Capital Flight, Oligopoly and Sri Lanka’s Economic Collapse

Transcript at 4th International Research Symposium on Social Sciences and Humanities 2022:

By economist/ Actvist Dhanusha Gihan Pathirana

Let me begin by providing a brief critique of the neoclassical explanations on the crisis.

So the neoclassical view or the neoliberal view tries to frame government’s policy failure as the primary cause for the crisis. So they highlight that the high budget deficits reaching about 12.3% due to tax cuts and debt monetization ultimately led to the deficit in the balance of payments and eruption of the foreign exchange crisis or what we call a large fiscal deficit transforming into a balance of payments crisis. So this is how they are trying to understand this problem. Academics like professor Rohan Samarajeewa, Professor Premachandra Athukorala, Dr. W. A. Wijewardena and institutes like Advocata and Verite basically subscribe to this view.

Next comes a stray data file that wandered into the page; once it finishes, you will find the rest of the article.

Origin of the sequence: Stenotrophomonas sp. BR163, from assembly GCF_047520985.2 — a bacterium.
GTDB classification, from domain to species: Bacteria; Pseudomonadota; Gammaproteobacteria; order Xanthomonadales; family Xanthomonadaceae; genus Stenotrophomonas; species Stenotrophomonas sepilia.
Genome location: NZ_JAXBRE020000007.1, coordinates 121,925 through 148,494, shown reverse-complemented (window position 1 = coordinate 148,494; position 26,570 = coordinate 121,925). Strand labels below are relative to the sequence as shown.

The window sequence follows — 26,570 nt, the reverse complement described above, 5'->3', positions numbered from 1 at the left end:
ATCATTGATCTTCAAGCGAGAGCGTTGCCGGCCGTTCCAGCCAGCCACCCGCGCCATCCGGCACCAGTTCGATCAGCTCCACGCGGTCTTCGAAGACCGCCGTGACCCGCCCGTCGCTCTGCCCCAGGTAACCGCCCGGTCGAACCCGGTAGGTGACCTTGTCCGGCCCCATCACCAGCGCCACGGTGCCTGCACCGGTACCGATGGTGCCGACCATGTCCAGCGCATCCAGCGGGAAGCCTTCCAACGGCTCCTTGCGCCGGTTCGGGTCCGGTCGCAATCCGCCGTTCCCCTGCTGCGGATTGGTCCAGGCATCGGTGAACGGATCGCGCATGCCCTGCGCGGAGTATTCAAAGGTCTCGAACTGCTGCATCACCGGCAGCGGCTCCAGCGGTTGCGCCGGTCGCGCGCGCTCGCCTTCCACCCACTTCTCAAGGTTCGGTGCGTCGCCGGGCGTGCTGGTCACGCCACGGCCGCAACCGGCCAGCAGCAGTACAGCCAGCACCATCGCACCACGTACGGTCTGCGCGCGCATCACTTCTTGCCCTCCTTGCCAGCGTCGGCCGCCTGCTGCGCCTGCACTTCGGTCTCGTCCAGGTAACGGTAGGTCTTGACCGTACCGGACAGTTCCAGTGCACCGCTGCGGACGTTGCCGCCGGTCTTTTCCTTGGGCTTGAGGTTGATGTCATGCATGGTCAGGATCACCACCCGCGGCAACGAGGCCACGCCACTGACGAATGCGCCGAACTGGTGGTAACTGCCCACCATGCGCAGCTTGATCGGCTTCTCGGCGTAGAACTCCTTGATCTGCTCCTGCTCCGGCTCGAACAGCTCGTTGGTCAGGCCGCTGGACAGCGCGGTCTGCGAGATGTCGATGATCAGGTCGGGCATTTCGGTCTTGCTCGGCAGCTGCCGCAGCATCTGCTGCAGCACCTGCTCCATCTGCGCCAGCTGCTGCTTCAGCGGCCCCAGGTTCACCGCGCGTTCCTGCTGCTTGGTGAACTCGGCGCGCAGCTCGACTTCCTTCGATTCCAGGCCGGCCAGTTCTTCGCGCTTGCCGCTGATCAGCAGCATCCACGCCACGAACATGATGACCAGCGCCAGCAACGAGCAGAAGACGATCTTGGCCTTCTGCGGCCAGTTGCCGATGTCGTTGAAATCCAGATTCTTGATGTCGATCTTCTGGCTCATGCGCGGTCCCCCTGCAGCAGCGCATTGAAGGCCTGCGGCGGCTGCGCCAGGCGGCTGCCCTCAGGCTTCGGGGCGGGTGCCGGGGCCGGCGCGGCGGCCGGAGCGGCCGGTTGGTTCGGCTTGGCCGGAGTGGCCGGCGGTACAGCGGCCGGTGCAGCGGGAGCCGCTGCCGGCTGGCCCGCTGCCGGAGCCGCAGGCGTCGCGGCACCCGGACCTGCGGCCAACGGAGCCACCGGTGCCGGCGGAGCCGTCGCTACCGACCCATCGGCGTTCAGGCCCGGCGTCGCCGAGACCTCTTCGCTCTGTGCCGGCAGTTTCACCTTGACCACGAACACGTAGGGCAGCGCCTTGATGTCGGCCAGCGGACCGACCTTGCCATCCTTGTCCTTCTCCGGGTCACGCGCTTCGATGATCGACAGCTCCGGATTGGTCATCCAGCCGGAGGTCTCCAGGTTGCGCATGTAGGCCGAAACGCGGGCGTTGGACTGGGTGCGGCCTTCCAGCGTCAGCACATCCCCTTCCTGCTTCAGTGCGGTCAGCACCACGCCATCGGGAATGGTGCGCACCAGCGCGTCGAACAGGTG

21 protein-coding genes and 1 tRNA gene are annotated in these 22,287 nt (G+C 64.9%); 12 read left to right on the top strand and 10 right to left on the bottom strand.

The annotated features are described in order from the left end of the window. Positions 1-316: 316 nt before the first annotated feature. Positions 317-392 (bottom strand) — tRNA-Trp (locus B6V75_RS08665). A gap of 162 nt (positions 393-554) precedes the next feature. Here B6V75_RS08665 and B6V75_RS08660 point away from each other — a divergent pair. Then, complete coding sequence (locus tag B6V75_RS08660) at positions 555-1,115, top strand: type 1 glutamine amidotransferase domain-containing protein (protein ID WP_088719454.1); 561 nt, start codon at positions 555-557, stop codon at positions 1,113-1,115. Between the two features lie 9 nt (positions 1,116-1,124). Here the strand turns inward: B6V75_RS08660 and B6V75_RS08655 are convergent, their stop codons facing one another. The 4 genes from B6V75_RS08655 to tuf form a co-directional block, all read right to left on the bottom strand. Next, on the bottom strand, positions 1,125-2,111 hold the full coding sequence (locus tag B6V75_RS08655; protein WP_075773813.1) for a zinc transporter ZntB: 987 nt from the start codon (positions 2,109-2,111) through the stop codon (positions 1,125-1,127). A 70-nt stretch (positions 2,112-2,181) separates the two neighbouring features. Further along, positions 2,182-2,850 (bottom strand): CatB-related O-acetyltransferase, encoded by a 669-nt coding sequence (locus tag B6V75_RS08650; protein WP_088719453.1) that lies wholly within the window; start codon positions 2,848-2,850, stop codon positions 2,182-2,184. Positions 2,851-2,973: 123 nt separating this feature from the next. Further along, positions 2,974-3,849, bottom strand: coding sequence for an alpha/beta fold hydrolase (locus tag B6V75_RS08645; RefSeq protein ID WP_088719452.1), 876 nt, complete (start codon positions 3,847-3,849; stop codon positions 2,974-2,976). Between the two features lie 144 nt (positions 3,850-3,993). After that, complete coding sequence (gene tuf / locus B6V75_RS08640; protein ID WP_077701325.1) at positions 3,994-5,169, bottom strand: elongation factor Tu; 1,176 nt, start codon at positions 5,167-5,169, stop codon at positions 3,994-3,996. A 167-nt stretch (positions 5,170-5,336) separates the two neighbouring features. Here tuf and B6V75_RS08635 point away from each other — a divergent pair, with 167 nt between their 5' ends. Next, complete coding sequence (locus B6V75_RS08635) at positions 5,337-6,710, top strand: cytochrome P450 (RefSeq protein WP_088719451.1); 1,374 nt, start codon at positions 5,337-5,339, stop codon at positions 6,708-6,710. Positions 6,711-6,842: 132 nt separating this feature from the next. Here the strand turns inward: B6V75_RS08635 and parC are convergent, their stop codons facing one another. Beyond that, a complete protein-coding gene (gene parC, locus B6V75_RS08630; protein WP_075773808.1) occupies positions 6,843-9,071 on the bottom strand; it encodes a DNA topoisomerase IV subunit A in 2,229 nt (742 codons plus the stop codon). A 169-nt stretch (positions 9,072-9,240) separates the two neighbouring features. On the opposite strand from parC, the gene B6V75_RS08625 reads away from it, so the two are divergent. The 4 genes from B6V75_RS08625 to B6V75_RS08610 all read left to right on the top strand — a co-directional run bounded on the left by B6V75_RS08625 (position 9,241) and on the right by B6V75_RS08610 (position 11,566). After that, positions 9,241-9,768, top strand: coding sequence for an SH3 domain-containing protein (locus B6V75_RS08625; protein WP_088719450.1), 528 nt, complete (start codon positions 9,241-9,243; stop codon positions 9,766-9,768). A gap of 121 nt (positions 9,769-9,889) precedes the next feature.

But however, we need to highlight the fact that Sri Lanka has experienced budget deficits well over 10% consecutively after 1977 liberalization. But of course we did not witness a crisis of this magnitude and a crisis of this magnitude cannot be reduced merely to large fiscal deficits and it cannot be explained by fiscal deficits reaching about 12% or about 11% of the GDP. Similarly, I can also point out the fact that countries like Mexico and Argentina have in fact reduced their budget deficit to around 5% or even at times their budgets were in surplus, but at the same time the countries were facing acute balance of payment crises. So this means to show that the leakage is happening through the private sector itself, while the neoclassical view is trying to frame the issue as a problem of government policy and as a problem of fiscal deficit. And that the leakage of funds is happening through the fiscal deficit, while in these countries the fiscal deficit has been quite low even say around 5% and at times they were in surplus. Even during these periods, they have defaulted on their foreign debt and face massive foreign exchange crises which are still ongoing.